“No, you are too skilled for an inane game. E-Fillaer will be out of your hands. Lesser talented people at E-World Studios will take over from here, so if you have any personal attachment I suggest you say your goodbyes now.”
“I have one last request. When E-World designs the game I want them to give each person an option to scramble their voice to make it sound androgynous for their avatar.”
“That request can be granted. I can see how obscuring gender is important for anonymity.”
“What are you going to have me work on?”
“I need you to work on something important, something real. I want you to work in sector seven.”
“What is sector seven working on?”
“I have to warn you, once you are in there is no turning back. You will learn some secrets that few people in the world know about. If you decide to reveal these secrets, bad things will happen. If you can keep your mouth shut, this time, we would love to have you working in sector seven. Are you in?”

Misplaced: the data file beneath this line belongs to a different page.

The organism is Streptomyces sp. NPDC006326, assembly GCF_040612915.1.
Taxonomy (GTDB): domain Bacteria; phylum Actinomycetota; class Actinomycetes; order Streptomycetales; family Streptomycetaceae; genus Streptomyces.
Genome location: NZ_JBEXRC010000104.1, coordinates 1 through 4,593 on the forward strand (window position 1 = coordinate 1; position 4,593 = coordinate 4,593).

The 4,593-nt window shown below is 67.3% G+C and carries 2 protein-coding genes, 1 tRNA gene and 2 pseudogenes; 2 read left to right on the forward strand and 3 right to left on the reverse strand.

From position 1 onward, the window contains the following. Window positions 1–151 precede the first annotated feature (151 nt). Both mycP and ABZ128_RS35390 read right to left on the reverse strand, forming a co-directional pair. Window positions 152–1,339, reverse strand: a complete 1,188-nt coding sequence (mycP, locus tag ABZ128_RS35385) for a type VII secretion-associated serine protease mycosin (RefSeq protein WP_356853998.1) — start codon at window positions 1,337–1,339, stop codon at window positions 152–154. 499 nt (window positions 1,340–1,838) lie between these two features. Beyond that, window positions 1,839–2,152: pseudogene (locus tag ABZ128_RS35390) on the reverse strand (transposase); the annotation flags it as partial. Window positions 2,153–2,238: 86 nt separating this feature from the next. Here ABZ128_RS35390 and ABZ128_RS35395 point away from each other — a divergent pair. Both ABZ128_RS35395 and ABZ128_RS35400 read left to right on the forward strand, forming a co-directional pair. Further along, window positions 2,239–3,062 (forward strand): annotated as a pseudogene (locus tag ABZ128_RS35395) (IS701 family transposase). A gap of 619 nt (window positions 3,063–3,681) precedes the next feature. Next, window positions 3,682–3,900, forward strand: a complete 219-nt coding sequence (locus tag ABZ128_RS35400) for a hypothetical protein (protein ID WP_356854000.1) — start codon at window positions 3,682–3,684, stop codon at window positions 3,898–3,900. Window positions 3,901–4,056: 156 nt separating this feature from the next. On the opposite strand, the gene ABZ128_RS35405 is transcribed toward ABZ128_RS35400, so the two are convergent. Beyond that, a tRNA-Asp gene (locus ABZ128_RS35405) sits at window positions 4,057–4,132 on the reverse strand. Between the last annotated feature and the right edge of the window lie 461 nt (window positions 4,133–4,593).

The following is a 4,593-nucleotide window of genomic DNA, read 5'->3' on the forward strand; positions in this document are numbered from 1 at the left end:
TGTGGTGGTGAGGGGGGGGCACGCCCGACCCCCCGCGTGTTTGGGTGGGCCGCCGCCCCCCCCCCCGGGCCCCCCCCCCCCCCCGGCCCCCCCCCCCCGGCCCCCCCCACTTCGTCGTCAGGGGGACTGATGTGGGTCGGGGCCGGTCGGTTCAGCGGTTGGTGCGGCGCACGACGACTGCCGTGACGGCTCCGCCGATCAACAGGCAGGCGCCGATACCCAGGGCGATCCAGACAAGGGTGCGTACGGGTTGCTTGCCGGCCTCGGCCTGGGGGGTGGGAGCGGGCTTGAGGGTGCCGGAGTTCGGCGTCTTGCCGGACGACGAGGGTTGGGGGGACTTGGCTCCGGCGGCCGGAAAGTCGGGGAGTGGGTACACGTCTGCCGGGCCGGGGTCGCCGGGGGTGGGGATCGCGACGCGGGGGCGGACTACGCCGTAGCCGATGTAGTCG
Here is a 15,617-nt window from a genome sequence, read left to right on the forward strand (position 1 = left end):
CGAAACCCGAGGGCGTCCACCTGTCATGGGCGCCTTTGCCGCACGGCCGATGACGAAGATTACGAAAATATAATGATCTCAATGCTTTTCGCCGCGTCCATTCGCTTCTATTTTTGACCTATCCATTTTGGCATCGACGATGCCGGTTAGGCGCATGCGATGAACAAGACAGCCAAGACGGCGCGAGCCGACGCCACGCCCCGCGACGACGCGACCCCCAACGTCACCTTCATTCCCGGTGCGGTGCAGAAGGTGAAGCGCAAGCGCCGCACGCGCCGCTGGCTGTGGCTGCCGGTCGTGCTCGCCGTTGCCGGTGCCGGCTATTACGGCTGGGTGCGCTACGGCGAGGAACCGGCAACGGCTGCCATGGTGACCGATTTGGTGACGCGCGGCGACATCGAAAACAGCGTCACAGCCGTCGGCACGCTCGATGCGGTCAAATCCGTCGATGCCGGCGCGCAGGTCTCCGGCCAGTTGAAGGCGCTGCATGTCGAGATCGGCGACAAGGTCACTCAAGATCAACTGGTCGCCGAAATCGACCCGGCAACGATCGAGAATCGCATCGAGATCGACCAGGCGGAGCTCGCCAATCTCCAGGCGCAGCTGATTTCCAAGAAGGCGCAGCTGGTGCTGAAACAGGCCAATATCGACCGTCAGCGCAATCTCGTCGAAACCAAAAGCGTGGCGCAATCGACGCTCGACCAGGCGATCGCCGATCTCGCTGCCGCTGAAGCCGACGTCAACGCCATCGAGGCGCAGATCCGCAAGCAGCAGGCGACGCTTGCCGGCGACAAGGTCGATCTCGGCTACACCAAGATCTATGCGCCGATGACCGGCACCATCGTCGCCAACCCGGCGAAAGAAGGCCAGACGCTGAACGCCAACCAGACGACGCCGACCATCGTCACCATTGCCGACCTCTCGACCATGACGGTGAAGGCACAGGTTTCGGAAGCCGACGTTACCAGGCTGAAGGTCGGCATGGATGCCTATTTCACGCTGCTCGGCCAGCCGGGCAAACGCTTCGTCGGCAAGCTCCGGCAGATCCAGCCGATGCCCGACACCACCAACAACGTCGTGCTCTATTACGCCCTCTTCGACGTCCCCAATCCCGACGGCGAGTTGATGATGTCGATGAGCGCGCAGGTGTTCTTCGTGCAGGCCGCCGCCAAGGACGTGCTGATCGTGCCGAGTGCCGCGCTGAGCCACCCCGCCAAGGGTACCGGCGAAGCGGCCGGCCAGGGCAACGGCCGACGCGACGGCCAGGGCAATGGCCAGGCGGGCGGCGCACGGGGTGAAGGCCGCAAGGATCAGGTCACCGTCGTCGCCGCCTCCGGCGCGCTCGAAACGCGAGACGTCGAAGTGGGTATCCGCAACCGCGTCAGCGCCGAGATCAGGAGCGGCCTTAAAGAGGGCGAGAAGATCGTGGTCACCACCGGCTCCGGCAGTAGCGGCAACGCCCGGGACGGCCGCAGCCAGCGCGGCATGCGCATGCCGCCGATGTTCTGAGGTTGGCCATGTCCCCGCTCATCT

“I will think about it. How much time do I have?”
“We would like to know if you can join sector seven by next week.”
After the meeting with McPherson adjourned, I walked back to my apartment. The pay offered exceeded my expectations but there was something amiss. For starters, everything seemed too easy. I set out to work for Techclon and a half a year later the chief executive officer offers me a high position with the company. Everything fell in place.
The other thing that bothered me was I had to keep secrets. If Techclon was doing things they did not want the public to know about then they were no better than Xanadu. I found myself trapped in an organization I wanted nothing to do with before and getting out had almost cost me my life. Next time I might not be so lucky.